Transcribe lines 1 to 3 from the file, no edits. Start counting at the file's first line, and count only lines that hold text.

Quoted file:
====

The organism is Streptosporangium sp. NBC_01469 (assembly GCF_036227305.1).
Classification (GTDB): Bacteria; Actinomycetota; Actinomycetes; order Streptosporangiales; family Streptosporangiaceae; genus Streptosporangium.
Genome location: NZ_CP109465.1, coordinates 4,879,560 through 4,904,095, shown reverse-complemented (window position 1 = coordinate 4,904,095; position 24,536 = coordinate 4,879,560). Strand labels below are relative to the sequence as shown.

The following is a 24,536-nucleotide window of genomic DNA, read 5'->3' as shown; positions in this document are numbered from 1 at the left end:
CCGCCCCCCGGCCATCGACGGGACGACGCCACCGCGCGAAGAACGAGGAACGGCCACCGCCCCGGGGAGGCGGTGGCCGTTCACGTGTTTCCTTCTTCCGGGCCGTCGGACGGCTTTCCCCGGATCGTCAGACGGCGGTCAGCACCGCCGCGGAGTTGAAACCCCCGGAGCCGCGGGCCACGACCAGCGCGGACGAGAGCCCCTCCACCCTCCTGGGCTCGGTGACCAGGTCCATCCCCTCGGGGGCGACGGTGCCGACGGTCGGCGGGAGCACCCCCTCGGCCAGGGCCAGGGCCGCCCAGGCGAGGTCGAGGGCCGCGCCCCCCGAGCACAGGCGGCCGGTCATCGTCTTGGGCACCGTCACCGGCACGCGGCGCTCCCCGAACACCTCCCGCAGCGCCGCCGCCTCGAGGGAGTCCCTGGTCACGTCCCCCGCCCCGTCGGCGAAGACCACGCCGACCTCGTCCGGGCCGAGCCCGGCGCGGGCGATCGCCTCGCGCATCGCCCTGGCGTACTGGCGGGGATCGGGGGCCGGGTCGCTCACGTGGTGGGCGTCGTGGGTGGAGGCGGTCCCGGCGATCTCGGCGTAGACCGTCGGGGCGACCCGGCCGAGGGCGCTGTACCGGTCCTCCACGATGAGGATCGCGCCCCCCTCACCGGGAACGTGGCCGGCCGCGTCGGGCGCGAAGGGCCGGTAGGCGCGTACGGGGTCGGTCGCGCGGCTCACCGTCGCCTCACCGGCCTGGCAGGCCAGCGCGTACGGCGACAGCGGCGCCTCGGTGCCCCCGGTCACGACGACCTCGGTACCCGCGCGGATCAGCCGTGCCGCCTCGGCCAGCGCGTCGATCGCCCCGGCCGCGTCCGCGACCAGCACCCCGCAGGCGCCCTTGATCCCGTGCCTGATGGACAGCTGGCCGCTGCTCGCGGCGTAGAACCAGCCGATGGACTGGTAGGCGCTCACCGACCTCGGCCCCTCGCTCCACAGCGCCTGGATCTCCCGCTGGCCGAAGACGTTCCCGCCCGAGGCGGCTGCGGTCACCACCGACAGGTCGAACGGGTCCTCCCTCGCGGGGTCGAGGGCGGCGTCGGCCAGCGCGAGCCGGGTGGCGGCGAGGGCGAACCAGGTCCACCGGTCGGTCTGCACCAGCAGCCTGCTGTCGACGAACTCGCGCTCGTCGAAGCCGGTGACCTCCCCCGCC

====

The organism is Streptosporangium sp. NBC_01469 (assembly GCF_036227305.1).
Classification (GTDB): Bacteria; Actinomycetota; Actinomycetes; order Streptosporangiales; family Streptosporangiaceae; genus Streptosporangium.
Genome location: NZ_CP109465.1, coordinates 4,879,560 through 4,904,095, shown reverse-complemented (window position 1 = coordinate 4,904,095; position 24,536 = coordinate 4,879,560). Strand labels below are relative to the sequence as shown.